Dear Michael: My wife died a few years back and I've been thinking about getting remarried. Outside of the normal family issues that arise with a new wife – and with kids from a prior marriage – what other things do I need to consider? She has considerable assets of her own and I farm together with my son and daughter-in-law. We're not two moon-eyed kids, so tell it to us straight what we need to discuss and get on paper before we get married – Second Time Around

 

Dear Second Time: Congratulations on finding someone to spend your life with. It's good to see.

As per your questions – things to discuss and what things need to be done prior to the marriage? I'll talk about those as well as things you need to do after the marriage – or things you can do after the marriage if you forgot to do them before!

First of all, everyone has heard of a pre-nuptial agreement. Pre-nups are essentially agreements that state what each of you had before you got married gets to stay yours if you don't stay married and/or (perhaps more importantly) after you die.

In order for a pre-nup to be valid, both of you should have separate attorneys – each representing one of you. Once you've come up with a list of all of your stuff and she's come up with a list of all of her stuff, your attorneys can exchange lists and make certain nothing looks out of place and nothing is forgotten. Things like mineral acres. I bet those have come up a few times in the last few years.

Once everyone has agreed who owns what – and you complete this in a ‘reasonable' period of time before the wedding (don't slide it under her dressing room door as she's getting into her wedding gown!) – everyone can sign on and get ready for the big day.

The reason these agreements are so important is because very few people think beyond the person they are marrying. Divorce is what everyone focuses on, but death can really be the issue.

What happens if you die – without a pre-nup agreement – and your spouse's affairs are being handled by a power of attorney, or one of her children, or any number of people who have the official capacity to make decisions for her (Medicaid)? You and your new spouse may have had no intention to split assets at death. You may have both written a will being very explicit about not having assets pass to her children – or her assets to yours.

If someone else is pulling her strings after you die, or she is deemed incompetent or is being manipulated, after your death, most state laws allow the spouse (or her caretaker) to keep up to fifty percent of the estate plus a spousal allowance (typically one hundred and twenty thousand dollars in assets in addition to the fifty percent).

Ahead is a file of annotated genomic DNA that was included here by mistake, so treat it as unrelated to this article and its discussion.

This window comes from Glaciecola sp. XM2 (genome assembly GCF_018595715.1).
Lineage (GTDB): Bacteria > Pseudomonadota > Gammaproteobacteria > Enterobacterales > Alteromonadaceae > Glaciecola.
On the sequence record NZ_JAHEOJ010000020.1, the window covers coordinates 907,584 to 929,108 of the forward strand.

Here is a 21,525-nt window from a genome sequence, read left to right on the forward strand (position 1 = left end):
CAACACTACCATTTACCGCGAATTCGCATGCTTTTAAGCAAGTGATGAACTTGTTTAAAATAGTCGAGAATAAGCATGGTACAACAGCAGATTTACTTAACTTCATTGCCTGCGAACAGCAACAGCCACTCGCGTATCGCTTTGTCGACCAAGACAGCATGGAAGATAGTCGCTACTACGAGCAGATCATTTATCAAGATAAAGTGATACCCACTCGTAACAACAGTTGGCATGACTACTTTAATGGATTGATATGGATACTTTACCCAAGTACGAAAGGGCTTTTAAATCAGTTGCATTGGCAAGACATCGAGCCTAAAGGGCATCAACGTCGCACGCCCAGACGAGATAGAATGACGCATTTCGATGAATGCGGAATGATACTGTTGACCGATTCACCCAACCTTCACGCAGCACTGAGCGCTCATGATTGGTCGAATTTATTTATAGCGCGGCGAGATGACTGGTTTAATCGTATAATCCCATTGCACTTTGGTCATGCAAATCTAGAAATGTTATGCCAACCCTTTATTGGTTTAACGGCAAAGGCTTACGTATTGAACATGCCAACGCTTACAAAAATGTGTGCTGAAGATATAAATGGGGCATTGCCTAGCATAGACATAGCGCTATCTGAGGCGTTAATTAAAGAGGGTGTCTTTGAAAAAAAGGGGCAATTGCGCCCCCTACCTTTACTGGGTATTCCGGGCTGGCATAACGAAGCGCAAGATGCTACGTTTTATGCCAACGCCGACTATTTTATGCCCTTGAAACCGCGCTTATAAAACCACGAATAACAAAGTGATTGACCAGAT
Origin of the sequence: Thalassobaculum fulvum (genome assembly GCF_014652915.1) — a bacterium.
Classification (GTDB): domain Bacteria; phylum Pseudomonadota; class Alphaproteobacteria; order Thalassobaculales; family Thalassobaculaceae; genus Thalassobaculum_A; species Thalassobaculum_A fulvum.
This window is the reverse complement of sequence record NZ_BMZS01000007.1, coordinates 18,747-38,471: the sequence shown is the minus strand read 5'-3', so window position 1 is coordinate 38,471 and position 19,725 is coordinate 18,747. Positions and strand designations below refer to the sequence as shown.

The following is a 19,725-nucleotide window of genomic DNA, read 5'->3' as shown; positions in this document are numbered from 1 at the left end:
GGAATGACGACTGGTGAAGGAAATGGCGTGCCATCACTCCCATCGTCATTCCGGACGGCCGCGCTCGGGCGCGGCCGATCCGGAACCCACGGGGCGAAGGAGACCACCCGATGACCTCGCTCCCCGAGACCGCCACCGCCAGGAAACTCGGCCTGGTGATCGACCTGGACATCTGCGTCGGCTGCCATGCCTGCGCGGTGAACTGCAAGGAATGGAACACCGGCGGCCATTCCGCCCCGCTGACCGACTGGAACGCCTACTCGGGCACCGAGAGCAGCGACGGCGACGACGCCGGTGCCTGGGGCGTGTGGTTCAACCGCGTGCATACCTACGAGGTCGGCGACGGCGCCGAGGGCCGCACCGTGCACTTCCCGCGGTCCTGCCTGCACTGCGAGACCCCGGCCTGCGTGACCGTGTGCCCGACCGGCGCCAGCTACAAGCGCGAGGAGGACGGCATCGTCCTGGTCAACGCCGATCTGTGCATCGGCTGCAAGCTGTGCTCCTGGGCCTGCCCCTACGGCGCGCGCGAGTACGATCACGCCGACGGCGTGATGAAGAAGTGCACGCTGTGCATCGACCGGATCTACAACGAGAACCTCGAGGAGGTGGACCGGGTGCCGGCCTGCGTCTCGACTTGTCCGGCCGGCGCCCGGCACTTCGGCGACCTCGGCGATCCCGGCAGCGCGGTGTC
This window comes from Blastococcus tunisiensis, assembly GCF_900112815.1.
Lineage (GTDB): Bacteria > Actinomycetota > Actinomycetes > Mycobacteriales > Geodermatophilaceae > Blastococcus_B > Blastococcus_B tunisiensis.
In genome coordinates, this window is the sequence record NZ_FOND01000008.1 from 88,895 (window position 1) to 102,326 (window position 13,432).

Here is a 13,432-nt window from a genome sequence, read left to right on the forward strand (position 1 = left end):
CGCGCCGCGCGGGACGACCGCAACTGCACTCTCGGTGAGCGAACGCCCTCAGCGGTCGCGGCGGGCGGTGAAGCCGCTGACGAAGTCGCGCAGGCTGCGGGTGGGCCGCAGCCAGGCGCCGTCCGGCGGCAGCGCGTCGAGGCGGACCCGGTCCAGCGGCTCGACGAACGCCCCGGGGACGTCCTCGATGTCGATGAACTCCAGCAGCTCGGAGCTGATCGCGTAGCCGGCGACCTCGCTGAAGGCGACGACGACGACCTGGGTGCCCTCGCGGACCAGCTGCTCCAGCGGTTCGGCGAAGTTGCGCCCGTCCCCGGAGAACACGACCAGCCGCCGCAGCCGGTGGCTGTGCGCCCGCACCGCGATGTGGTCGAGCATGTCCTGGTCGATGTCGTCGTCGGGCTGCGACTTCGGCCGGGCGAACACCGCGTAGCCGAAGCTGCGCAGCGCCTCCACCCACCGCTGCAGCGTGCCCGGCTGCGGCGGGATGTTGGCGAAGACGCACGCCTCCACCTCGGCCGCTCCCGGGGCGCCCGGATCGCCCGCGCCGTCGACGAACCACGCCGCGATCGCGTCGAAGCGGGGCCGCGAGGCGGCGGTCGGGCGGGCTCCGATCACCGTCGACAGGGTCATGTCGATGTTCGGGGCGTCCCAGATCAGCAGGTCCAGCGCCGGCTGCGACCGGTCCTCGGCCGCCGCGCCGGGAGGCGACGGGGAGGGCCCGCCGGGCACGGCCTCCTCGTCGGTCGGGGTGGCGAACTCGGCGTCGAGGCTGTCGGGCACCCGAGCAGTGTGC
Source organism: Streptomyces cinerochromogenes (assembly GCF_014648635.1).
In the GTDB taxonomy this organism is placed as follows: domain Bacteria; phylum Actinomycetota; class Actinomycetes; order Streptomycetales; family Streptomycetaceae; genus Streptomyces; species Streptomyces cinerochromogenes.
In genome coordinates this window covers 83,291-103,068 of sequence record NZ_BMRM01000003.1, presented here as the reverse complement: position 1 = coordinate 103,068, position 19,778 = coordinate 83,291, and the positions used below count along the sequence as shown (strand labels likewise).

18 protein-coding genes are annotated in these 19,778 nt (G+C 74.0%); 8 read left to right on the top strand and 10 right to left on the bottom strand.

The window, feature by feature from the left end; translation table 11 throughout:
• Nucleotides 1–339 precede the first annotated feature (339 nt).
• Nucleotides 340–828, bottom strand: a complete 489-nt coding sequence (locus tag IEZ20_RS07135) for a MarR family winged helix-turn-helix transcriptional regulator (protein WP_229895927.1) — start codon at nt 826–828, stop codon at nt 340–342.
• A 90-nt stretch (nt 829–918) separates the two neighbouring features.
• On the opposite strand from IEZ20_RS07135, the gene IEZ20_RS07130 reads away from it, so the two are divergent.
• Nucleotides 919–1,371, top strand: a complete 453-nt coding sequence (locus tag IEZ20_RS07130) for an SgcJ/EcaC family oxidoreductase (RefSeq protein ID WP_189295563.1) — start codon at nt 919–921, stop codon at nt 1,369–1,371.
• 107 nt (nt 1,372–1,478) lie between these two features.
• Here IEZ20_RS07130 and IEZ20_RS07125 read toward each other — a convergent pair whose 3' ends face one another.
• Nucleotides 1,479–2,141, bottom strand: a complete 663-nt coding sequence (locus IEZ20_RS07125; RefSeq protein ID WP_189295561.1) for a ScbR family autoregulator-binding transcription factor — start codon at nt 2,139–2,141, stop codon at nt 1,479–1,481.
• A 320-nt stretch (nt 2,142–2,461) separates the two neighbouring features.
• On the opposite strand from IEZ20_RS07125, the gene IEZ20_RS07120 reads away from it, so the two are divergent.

Most people when they get married the second time later on in life are mature enough to have the “talk” about who owns what and who gets what, but unless it's written into a pre-nup, just writing wills won't do the trick – unless you're "lucky” enough to go on the same day!

The other thing about pre-nups is they have to be managed after the marriage. If you have a single joint account, or even if you have separate accounts and both of you contribute to one account, you have to be very careful how you spend money out of that joint account.

For example, you may have a pre-nup, but if you write checks out of a joint account for land taxes, insurance, upkeep, maintenance or any other costs of "ownership', you are likely on your way to voiding your pre-nuptial agreement. Why? Because if your spouse is "contributing” towards these costs, then it can be argued she must have had ownership in the assets.

Best idea – keep separate accounts for your separate assets. When you receive income from your assets, deposit the income into this account, pay the bills for the ownership issues from this account, and then decide how much each of you want to contribute to a joint account for living expenses and things you want to acquire jointly. Every time you get a bill, decide if it's your expense for your stuff, an expense for her stuff, or something for both of you and then pay from the correct account.

June is the month for weddings – so plan ahead – and have a wonderful marriage.

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